Not only do our team of super geeks enjoy a good days designing, but we also specialise in search engine optimisation too. One of the questions we get on a nearly daily basis, is “What are you Image Alt Tags?” and “How do we use them?”
Lets start with the first question –
What are Image Alt Tags?
Quite simply the Image Alt (alternative) tag is a written attribute which can be assigned to an image to inform the user what is the image is. Well why on earth would we need this, I hear you say. Good question.
One very important reason for its existence, is to assist the blind in accessing the web. Audio assisted computers often read out the alt tag attribute to its user, to help them understand what content is available on the page they are browsing.
The second main reason, is to assist search engines in understanding a pages content. Though search engines such as Google, Bing and others are becoming more and more sophisticated at understanding and evaluating images, they are not yet able to truly interpret and understand each individual image fully. So in turn search engines use image alt tags to gain a fuller understanding of what an image is of, and why its been placed within that content.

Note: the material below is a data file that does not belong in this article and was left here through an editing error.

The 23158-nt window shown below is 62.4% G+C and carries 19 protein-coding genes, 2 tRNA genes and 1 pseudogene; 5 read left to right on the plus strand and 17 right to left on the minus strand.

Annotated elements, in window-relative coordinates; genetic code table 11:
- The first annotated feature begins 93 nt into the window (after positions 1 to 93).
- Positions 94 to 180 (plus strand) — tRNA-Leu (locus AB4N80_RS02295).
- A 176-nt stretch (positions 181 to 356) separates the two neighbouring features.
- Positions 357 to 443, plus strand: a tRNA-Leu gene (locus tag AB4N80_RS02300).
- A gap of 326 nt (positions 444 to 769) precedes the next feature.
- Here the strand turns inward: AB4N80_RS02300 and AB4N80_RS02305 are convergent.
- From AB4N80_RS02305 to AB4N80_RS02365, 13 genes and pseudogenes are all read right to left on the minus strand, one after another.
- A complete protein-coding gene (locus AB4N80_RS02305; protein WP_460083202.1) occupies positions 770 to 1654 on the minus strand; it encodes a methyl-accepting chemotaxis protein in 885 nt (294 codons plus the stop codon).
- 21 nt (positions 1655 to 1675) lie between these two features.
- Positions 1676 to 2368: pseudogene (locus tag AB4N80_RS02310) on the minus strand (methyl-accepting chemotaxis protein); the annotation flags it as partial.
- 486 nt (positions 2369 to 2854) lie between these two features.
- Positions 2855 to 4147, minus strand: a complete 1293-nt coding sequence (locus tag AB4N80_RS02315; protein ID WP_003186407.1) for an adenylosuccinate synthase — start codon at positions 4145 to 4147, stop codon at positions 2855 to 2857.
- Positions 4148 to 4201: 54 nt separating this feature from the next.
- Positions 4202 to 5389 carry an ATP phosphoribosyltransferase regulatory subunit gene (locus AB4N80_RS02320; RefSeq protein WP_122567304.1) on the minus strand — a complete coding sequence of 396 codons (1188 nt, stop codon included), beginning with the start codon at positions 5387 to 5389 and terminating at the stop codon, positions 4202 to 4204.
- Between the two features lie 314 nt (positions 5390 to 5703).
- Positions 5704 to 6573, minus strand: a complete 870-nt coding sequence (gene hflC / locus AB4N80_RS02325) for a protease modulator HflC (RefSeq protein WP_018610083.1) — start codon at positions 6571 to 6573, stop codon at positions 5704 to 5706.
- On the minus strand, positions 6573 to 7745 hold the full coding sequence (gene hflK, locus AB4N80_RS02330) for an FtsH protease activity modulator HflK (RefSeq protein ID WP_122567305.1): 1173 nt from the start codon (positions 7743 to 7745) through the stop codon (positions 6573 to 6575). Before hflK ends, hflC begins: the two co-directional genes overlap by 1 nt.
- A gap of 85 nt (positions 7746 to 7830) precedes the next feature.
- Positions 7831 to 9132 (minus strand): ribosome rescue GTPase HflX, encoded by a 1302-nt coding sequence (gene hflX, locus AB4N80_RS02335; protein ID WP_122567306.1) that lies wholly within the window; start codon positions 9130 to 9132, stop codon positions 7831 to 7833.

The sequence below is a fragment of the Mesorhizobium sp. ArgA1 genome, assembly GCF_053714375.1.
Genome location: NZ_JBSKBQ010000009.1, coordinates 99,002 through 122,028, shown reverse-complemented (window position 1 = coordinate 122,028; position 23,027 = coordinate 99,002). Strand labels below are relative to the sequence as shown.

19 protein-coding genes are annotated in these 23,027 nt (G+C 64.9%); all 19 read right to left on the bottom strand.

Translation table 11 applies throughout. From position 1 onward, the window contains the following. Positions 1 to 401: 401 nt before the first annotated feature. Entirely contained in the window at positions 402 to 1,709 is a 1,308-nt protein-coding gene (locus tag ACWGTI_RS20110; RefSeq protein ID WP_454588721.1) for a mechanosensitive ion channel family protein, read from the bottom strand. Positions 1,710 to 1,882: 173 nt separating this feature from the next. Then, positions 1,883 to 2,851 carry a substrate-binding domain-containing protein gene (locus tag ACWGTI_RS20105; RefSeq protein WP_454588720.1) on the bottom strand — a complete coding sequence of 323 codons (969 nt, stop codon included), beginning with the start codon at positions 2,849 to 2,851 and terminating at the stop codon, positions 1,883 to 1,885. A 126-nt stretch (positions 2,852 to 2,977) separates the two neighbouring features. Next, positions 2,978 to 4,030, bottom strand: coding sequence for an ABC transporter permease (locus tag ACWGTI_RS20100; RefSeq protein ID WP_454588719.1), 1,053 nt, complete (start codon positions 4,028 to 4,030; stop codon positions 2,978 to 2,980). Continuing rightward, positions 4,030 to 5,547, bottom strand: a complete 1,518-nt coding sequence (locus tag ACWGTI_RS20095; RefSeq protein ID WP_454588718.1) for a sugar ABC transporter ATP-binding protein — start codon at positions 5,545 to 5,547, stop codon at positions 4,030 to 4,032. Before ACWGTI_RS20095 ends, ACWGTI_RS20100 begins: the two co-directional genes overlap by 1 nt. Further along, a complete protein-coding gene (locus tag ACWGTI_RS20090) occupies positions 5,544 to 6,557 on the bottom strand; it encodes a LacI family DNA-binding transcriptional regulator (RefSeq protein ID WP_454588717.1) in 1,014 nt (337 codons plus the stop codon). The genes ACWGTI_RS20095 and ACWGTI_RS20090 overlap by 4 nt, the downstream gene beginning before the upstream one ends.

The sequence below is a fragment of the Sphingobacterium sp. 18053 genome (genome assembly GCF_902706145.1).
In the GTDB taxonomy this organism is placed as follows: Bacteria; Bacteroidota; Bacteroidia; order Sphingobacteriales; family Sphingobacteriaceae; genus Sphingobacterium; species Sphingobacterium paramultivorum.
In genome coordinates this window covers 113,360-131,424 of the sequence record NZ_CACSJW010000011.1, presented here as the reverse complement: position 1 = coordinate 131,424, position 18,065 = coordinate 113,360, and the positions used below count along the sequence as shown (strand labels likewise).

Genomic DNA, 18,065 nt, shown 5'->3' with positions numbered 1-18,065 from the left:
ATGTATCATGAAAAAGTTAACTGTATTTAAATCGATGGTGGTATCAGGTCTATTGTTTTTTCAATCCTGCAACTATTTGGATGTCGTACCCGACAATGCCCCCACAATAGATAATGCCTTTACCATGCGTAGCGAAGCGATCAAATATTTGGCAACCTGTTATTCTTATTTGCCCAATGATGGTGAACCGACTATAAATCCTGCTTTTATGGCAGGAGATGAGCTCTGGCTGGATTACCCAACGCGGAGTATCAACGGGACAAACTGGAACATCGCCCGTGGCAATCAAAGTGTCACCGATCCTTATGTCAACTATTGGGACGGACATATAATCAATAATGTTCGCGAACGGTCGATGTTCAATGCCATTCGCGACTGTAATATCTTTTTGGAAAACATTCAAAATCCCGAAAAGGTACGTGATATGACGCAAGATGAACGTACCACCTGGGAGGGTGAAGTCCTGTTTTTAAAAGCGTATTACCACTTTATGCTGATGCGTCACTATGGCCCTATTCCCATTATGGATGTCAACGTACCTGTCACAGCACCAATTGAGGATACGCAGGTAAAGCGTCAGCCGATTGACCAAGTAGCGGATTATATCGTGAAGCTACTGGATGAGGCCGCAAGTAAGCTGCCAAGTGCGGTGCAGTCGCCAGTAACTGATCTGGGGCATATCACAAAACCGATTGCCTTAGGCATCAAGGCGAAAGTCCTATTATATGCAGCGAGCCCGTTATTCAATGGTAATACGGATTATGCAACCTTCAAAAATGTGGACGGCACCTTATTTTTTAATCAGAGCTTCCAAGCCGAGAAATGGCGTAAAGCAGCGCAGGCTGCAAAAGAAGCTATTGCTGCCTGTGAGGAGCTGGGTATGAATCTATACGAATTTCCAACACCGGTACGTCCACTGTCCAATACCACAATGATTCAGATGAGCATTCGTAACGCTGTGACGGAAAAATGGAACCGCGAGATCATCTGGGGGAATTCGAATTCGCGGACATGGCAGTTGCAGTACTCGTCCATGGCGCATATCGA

So does this mean we can use them to our advantage? Of course. And though this is true, there are a few ground rules which must first be obeyed in order for alt tags to be used successfully.
1) Be concise
Don’t go over the top with your text. Try to sum up what your image is about in no more than 6 to 7 words. Here are some example descriptions –
- A dog – too short
- A small brown dog – much better
- A small brown dog with bright red collar, little white spotty feet and 2 ft in height. – way too long.
2) Keep it contextual
If your image is a picture of a dog, write the alt text about a dog, not about the fact you are actually a vet. It is far better to have a range of natural image alt tags, with one or two including your relevant keywords in, than all your images talking about the fact your a vet. Trust us Google already know your keywords.
3) Don’t spam it
Yes inserting relevant keywords in Alt tags can assist in keyword ranking, but please don’t over do it. Though search engines do take these into account, they are also well aware of the practising of over optimising images to assist with key word rankings. Most websites nowadays include a large range of images on each and every page. Do not make the mistake of including keywords or the same keywords on each and every image.